Kline interrupted to say in a testy tone, “Spare me the sales pitch, Barney. You’ll have your two thousand. Send me an e-mail with your details, and I’ll do it online today. But, you’ll keep every receipt. I’m only covering what you can prove; anything else, I get back.”
“I might have to part with some cash on Antarctic Star, and I can’t guarantee a receipt from them for that, but other than that, fair enough, Jason, I wouldn’t have it any other way,” Fitzroy said, in a cheery tone, already browsing Esperance’s best hotels and restaurants.
Kline and Fitzroy weren’t the only people aware of the find in the Southern Ocean. The Fremantle office of the Customs and Border Protection service had phoned Officer Fowler within an hour of the radio call, letting him know the situation. They reported that they had put an end to the alarm Antarctic Star was raising, and hoped that the issue was contained. The one thing they were unaware of was the brief involvement of another government agency, the Australian Antarctic Division in Hobart, who had spread the original alert well beyond what the customs service was aware.
“They hope,” Fowler grumbled to Grundig, as Fowler paced in the customs shack. “Hope is damn thin. That call went out by radio. Other ships or shore stations probably heard it. If word gets to any of the reporters who were up here, some of them will head back up here. If someone is still trying to kill Trevor, then he’s in severe danger if word gets out where he’s at. I think we’ve still got a little time, but not much of it.”
Grundig nodded. “Too bad that thing was found. The good news is the service has an office in Esperance and they’ll be meeting Antarctic Star before she docks. As for the bad news, I think we’re seeing the tip of the iceberg.”
Trevor and Shane cast off in the Zodiac on the rising tide, letting the breeze push it towards deeper water. Within a quarter of an hour, with the sun low on the horizon, they had sufficient depth to partially lower the outboard, beginning their journey back to Rhys Lagoon.
It was dusk when they reached the entrance, though Trevor tried to make the best of it, letting the Zodiac float through on the incoming tide. At that phase of the tide, they had barely a foot of water in places, but Trevor could see enough to know that following the GPS track of Kookaburra’s passage in was likely the best route out. That was far from a guarantee, because shifting sands and currents can alter the contours of a soft bottom, but it was, he felt, the best bet.
Once clear of the entrance, Trevor lowered the engine and gunned it, racing for Kookaburra. As he approached her stern, they noticed that they were not alone.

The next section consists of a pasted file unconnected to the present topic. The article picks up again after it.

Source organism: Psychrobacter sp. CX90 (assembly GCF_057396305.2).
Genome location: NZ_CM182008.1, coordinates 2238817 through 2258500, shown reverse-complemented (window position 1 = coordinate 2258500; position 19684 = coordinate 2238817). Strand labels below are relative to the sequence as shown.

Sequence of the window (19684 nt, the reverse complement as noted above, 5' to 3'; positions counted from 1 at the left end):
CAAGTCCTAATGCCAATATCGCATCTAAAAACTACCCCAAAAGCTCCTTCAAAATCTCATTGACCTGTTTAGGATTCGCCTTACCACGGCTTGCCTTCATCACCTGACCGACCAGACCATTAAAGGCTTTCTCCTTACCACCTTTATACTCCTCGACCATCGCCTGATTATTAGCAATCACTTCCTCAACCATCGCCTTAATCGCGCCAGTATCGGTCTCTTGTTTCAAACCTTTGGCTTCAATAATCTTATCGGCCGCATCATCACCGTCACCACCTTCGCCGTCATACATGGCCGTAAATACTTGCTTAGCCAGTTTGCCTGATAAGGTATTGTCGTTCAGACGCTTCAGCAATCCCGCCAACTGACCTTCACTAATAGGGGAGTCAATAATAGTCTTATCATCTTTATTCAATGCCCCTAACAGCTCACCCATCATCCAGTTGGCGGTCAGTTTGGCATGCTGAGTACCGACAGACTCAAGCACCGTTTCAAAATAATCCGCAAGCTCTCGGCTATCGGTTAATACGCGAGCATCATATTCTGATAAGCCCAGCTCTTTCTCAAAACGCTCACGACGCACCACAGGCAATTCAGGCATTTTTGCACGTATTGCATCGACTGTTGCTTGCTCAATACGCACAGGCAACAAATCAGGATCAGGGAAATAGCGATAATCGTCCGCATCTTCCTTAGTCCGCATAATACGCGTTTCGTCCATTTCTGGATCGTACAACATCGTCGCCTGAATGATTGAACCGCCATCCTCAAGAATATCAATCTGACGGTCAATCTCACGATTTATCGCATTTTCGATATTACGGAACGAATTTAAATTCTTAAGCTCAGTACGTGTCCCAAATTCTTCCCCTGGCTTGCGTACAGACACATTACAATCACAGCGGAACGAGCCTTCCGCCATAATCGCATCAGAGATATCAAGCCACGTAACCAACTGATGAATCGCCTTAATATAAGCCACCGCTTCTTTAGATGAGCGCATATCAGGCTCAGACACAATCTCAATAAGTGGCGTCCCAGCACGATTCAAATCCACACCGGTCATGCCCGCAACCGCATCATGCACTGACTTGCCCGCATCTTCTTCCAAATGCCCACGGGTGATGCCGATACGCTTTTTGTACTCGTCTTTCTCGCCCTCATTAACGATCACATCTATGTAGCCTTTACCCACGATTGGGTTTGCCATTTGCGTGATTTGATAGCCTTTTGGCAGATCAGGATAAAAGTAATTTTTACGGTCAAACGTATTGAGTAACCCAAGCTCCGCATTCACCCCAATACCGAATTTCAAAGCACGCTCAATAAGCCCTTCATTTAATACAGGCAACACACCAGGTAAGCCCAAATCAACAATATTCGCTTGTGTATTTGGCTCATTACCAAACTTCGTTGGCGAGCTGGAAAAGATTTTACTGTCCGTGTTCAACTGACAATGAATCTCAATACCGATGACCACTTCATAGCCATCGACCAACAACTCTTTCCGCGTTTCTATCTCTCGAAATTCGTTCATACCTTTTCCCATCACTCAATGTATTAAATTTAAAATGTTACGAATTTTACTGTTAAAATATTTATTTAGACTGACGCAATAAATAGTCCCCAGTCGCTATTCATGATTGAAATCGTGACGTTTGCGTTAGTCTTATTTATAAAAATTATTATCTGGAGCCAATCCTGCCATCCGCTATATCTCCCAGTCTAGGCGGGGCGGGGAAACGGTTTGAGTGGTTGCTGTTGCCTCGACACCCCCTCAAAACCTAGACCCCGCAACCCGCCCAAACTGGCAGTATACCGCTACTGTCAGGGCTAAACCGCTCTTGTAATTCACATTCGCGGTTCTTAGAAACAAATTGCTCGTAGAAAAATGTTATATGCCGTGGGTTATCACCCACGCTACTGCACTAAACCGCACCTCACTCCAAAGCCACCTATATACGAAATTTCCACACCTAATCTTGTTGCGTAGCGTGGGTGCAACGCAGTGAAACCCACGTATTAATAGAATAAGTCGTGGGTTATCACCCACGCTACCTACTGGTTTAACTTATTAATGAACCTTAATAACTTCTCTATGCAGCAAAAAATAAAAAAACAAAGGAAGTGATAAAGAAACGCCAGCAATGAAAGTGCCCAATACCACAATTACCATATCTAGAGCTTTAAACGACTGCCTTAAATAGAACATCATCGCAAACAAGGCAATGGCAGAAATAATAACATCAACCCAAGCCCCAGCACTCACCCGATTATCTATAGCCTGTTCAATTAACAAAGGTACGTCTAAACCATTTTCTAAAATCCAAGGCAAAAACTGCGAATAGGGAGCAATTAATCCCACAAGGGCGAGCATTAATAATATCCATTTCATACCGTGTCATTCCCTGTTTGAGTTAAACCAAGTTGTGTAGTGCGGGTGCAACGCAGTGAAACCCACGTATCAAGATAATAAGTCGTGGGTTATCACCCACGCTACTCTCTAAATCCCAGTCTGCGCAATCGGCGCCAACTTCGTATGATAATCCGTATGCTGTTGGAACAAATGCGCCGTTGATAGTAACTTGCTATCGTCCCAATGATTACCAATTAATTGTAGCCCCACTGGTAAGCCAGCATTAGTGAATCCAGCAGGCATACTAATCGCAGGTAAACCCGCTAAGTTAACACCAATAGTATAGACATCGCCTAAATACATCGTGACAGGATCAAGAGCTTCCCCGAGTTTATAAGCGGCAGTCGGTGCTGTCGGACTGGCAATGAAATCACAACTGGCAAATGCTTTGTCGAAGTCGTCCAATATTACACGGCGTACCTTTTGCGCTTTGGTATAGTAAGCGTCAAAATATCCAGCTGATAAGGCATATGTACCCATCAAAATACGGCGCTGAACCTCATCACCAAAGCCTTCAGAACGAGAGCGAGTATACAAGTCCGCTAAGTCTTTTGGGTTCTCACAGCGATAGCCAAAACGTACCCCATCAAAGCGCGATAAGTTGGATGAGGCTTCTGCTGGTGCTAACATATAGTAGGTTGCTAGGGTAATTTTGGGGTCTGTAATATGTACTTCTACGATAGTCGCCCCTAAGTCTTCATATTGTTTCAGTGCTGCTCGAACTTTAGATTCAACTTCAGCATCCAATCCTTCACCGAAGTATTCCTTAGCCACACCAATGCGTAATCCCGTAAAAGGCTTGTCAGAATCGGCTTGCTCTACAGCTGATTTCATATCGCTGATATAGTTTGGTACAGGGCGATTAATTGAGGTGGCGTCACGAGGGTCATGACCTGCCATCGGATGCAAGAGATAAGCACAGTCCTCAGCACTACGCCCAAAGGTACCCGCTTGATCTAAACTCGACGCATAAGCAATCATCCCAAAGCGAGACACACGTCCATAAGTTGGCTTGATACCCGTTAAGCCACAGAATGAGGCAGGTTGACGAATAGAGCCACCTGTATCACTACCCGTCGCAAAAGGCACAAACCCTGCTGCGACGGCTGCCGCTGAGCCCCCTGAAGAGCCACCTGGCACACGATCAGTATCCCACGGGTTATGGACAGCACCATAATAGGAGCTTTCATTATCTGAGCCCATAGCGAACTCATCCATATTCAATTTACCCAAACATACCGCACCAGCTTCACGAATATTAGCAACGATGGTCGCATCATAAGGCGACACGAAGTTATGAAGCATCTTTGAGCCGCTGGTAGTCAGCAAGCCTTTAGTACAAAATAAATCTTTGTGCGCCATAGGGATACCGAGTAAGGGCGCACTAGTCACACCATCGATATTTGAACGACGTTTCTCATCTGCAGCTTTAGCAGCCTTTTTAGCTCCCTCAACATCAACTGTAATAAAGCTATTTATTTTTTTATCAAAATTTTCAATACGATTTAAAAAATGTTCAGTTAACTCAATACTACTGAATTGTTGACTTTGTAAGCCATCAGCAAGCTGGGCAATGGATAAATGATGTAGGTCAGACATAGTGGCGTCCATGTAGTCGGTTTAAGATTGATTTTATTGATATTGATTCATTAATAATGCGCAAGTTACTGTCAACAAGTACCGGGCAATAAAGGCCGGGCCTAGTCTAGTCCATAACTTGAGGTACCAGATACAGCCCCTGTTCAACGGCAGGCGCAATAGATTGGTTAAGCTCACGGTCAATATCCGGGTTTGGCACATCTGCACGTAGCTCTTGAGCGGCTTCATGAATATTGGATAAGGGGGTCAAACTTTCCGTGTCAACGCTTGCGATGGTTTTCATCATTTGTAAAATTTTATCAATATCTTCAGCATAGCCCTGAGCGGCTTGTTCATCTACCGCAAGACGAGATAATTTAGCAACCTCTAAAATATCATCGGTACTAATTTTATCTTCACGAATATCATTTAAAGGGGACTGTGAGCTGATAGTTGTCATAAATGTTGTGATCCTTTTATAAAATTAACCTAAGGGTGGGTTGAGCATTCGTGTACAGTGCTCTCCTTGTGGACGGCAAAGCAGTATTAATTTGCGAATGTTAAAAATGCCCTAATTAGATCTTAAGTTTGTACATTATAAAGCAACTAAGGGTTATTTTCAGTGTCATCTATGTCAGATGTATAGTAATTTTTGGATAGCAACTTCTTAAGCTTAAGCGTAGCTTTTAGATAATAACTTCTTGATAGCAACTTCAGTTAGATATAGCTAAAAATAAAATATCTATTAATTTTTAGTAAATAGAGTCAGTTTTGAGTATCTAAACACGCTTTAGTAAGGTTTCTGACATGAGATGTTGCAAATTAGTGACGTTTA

“Kangaroos!” Trevor said, pointing ashore as the shapes on the beach, barely visible in the last glimmers of the dusk-lit sky.
Shane grinned, looking inland. “Let’s get the Zodiac aboard, then we can toss ‘em a few carrots to make sure they stick around while we set up our cookout.”
Happy and relaxed, Trevor and Shane sent a half-dozen carrots arcing through the air to land on the beach, and then raced to gather up their cookout supplies.
They set up their campfire in the same place as before, occasionally tossing out a few carrots. The kangaroos, who had a deep and abiding love of the crunchy treats, milled around, keeping their distance but watching closely.
An hour later, drinking beers and smelling their steaks cooking, Trevor and Shane relaxed together, walking along the beach, feeding the last of their carrots to the kangaroos. A few of the kangaroos came closer, to within a few yards. Trevor and Shane came to a stop, facing the kangaroo across the sand, and Shane tossed a couple of carrots between them and the kangaroos, creating a trail. They stood motionless as two of the huge red kangaroos, ears twitching, came closer, lowering their heads to take the carrots before ambling closer for more.
In profound silence, Trevor reached out, holding a carrot at arm’s length, then standing motionless, as one of the kangaroos came closer, taking the carrot from Trevor’s hand. The kangaroo moved just a pace away to devour the carrot, as Trevor marveled at the magnificent creature, and how peaceful it seemed.
They returned to their campfire, scattering the last of the carrots around the beach as they went.
It was an idyllic evening of good company, good food, good beer, and kangaroos. A fitting way to end their stay in a place that had been their hideaway from the troubles brewing around them.
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Many thanks to my editor EMoe for editing and for his support, encouragement, beta reading, and suggestions. Special thanks to Graeme, for beta-reading and advice. Thanks also to Talonrider and MikeL for beta reading. A big Thank You to RedA for Beta reading and advice, and to Bondwriter for final Zeta-reading and advice.